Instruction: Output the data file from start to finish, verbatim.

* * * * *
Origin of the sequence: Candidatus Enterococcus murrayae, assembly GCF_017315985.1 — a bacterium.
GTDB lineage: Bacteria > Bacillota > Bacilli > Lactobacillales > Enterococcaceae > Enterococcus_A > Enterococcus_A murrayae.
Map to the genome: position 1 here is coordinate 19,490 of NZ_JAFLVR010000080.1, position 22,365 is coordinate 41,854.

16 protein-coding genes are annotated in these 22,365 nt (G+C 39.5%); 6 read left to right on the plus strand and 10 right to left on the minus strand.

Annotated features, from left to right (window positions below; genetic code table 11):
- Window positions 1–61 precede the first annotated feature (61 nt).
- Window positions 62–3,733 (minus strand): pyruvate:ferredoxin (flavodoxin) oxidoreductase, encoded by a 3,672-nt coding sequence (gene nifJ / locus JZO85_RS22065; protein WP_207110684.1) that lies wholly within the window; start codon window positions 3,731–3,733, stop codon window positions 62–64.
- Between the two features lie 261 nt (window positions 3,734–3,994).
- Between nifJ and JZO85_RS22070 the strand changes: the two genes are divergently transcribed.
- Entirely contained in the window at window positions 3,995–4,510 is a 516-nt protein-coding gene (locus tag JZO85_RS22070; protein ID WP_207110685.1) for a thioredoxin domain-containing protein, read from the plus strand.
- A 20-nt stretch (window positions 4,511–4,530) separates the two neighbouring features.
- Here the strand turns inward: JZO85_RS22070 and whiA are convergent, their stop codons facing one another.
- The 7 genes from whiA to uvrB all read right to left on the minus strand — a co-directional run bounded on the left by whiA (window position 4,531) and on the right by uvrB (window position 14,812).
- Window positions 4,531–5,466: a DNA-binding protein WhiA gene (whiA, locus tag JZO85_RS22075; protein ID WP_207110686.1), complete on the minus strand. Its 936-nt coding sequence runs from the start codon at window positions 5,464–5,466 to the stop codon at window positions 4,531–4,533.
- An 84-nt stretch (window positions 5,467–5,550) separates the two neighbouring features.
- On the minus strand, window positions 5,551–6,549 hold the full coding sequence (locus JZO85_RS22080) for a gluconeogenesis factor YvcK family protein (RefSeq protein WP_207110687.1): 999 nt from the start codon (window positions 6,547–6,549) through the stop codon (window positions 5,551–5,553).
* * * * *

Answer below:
Origin of the sequence: Candidatus Enterococcus murrayae, assembly GCF_017315985.1 — a bacterium.
GTDB lineage: Bacteria > Bacillota > Bacilli > Lactobacillales > Enterococcaceae > Enterococcus_A > Enterococcus_A murrayae.
Map to the genome: position 1 here is coordinate 19,490 of NZ_JAFLVR010000080.1, position 22,365 is coordinate 41,854.

16 protein-coding genes are annotated in these 22,365 nt (G+C 39.5%); 6 read left to right on the plus strand and 10 right to left on the minus strand.

Annotated features, from left to right (window positions below; genetic code table 11):
- Window positions 1–61 precede the first annotated feature (61 nt).
- Window positions 62–3,733 (minus strand): pyruvate:ferredoxin (flavodoxin) oxidoreductase, encoded by a 3,672-nt coding sequence (gene nifJ / locus JZO85_RS22065; protein WP_207110684.1) that lies wholly within the window; start codon window positions 3,731–3,733, stop codon window positions 62–64.
- Between the two features lie 261 nt (window positions 3,734–3,994).
- Between nifJ and JZO85_RS22070 the strand changes: the two genes are divergently transcribed.
- Entirely contained in the window at window positions 3,995–4,510 is a 516-nt protein-coding gene (locus tag JZO85_RS22070; protein ID WP_207110685.1) for a thioredoxin domain-containing protein, read from the plus strand.
- A 20-nt stretch (window positions 4,511–4,530) separates the two neighbouring features.
- Here the strand turns inward: JZO85_RS22070 and whiA are convergent, their stop codons facing one another.
- The 7 genes from whiA to uvrB all read right to left on the minus strand — a co-directional run bounded on the left by whiA (window position 4,531) and on the right by uvrB (window position 14,812).
- Window positions 4,531–5,466: a DNA-binding protein WhiA gene (whiA, locus tag JZO85_RS22075; protein ID WP_207110686.1), complete on the minus strand. Its 936-nt coding sequence runs from the start codon at window positions 5,464–5,466 to the stop codon at window positions 4,531–4,533.
- An 84-nt stretch (window positions 5,467–5,550) separates the two neighbouring features.
- On the minus strand, window positions 5,551–6,549 hold the full coding sequence (locus JZO85_RS22080) for a gluconeogenesis factor YvcK family protein (RefSeq protein WP_207110687.1): 999 nt from the start codon (window positions 6,547–6,549) through the stop codon (window positions 5,551–5,553).